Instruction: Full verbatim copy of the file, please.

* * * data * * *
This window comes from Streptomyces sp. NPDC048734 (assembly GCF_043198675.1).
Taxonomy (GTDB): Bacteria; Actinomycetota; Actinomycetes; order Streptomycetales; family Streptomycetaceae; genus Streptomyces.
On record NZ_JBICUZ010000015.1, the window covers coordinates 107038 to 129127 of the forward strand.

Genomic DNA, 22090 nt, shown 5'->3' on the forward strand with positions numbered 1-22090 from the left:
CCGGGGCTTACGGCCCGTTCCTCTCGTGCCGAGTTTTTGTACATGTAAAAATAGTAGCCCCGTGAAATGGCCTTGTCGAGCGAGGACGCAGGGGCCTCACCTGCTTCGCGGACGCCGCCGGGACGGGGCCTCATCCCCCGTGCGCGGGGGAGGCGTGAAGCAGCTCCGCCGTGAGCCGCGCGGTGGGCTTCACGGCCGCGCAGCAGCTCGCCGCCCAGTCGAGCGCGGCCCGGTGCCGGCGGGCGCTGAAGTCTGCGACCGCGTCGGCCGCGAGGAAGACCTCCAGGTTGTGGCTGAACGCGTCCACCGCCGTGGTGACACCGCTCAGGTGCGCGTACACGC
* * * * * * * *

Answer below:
This window comes from Streptomyces sp. NPDC048734 (assembly GCF_043198675.1).
Taxonomy (GTDB): Bacteria; Actinomycetota; Actinomycetes; order Streptomycetales; family Streptomycetaceae; genus Streptomyces.
On record NZ_JBICUZ010000015.1, the window covers coordinates 107038 to 129127 of the forward strand.

Genomic DNA, 22090 nt, shown 5'->3' on the forward strand with positions numbered 1-22090 from the left:
CCGGGGCTTACGGCCCGTTCCTCTCGTGCCGAGTTTTTGTACATGTAAAAATAGTAGCCCCGTGAAATGGCCTTGTCGAGCGAGGACGCAGGGGCCTCACCTGCTTCGCGGACGCCGCCGGGACGGGGCCTCATCCCCCGTGCGCGGGGGAGGCGTGAAGCAGCTCCGCCGTGAGCCGCGCGGTGGGCTTCACGGCCGCGCAGCAGCTCGCCGCCCAGTCGAGCGCGGCCCGGTGCCGGCGGGCGCTGAAGTCTGCGACCGCGTCGGCCGCGAGGAAGACCTCCAGGTTGTGGCTGAACGCGTCCACCGCCGTGGTGACACCGCTCAGGTGCGCGTACACGC